If you have fibromyalgia and are thinking about getting pregnant, it's important to learn all you can about both conditions. Sometimes, symptoms of fibromyalgia -- such as pain, fatigue, and depression -- are thought to be signs of the pregnancy itself. As a result, they may be undertreated. In addition, the added stress of having a baby may cause fibromyalgia symptoms to flare, making you feel much worse.
Managing fibromyalgia during pregnancy is possible. But you need to spend time learning...
Whether the condition is disrupting your daily life.
What kinds of changes in your life you are willing and able to make.
Getting consistent exercise, especially cardiovascular exercise, is one of the best ways to manage fibromyalgia. Pool exercise is a good example.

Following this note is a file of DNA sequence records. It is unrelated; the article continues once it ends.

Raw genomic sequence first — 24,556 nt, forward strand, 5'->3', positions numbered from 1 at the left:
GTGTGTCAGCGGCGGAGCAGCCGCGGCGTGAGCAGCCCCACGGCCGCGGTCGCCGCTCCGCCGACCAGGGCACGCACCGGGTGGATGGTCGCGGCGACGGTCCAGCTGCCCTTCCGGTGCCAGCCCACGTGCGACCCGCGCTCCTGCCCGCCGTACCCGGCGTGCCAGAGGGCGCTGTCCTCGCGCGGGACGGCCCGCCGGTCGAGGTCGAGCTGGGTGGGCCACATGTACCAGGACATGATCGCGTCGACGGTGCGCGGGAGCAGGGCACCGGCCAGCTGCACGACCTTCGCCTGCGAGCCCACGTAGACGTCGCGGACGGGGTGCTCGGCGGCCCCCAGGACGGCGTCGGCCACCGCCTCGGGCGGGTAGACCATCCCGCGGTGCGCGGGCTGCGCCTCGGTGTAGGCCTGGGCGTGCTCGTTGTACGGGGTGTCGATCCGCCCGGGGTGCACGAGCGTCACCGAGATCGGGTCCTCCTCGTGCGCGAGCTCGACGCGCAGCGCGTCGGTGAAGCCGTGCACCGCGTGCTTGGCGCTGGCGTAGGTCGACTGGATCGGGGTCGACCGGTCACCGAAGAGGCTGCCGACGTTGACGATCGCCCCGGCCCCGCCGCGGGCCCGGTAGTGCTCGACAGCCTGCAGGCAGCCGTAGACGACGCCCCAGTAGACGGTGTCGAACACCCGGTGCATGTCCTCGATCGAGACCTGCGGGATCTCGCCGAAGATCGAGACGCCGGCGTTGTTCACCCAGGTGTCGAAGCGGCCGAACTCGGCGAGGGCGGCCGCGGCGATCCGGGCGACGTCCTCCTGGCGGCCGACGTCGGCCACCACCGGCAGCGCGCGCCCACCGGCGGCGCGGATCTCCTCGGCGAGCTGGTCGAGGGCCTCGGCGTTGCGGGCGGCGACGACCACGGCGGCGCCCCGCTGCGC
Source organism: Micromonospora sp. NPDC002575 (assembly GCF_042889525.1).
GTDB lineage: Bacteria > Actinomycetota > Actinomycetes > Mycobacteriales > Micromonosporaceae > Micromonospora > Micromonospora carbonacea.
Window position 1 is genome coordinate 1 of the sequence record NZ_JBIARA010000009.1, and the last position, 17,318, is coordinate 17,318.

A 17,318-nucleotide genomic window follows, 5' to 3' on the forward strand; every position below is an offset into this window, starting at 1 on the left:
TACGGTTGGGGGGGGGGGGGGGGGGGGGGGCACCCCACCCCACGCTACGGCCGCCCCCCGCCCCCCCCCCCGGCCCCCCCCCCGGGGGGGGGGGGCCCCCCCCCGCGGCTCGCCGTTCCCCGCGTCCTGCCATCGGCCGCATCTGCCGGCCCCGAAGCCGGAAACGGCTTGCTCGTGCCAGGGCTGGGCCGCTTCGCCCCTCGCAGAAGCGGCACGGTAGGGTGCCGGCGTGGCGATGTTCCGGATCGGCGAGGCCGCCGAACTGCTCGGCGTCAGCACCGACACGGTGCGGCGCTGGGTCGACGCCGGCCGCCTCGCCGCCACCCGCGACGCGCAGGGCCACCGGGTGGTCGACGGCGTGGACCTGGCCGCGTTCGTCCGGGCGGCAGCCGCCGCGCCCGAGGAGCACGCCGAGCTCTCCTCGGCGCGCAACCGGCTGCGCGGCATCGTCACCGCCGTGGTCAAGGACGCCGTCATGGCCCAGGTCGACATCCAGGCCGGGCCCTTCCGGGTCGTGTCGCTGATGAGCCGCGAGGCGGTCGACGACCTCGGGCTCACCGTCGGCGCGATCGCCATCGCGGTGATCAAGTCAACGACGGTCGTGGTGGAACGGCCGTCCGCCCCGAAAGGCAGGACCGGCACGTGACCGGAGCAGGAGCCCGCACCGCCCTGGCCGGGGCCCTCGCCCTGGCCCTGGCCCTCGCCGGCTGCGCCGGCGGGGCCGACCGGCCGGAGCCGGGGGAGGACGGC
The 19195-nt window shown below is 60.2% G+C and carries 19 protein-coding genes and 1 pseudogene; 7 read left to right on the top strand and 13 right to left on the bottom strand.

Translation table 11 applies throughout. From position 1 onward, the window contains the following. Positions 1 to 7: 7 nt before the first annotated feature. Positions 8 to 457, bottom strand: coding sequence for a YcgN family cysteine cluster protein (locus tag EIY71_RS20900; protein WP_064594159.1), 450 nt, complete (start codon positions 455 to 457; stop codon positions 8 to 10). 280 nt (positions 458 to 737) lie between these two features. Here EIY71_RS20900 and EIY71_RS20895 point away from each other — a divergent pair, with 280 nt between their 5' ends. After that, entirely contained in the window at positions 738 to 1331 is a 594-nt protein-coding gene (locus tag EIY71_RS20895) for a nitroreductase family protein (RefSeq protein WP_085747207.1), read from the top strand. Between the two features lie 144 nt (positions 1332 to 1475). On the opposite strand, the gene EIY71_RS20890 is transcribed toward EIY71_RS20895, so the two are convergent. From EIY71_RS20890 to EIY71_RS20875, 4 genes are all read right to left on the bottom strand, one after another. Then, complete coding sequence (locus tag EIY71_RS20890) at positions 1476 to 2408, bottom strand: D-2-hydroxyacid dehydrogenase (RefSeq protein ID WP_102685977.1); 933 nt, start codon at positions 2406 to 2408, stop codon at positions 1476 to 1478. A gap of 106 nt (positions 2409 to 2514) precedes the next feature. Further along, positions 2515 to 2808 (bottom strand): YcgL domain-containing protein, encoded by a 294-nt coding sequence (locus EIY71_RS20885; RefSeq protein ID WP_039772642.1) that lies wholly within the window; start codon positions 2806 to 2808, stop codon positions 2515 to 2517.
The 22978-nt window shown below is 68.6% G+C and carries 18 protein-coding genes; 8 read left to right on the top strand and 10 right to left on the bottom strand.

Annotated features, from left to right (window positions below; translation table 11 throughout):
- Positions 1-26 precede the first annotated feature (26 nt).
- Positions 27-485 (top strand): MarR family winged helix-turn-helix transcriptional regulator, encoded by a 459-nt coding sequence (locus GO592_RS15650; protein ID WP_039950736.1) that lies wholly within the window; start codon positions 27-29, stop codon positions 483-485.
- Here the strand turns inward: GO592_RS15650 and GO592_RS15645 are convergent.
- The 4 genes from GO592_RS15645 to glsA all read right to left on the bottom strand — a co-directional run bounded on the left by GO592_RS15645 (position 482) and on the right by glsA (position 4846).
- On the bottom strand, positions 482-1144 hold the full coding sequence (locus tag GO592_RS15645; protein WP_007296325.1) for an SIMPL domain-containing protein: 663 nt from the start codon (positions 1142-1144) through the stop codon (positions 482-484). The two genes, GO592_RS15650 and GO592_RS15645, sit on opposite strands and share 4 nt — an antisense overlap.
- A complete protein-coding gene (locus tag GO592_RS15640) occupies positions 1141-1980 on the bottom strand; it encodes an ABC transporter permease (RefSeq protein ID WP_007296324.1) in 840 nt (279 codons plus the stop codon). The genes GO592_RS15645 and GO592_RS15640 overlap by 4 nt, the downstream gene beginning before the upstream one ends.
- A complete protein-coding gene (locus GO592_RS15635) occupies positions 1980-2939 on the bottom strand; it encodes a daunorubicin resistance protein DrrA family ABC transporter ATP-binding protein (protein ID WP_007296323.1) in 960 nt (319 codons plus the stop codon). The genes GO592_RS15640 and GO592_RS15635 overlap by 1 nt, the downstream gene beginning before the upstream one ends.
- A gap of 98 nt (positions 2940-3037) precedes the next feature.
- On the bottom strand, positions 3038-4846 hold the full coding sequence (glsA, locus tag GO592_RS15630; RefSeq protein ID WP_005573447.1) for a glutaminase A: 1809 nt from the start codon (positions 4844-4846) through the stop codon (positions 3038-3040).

It's important to build up your exercise program slowly so you don't get sore muscles that cause you to want to stop exercising. Working with a physical therapist familiar with fibromyalgia may be helpful.
Medicines are part of the long-term treatment of fibromyalgia. Medicines can help you sleep better, relax your muscles, or relieve muscle and joint pain. Your doctor may suggest prescription medicines, such as antidepressants, muscle relaxants, and anticonvulsants. Or he or she may suggest nonprescription pain relievers.
Not all people with fibromyalgia will need, want, or benefit from medicines. You might need to try one medicine before finding one that works best for you. You may also find that a medicine that has been helping your symptoms seems to not work as well over time.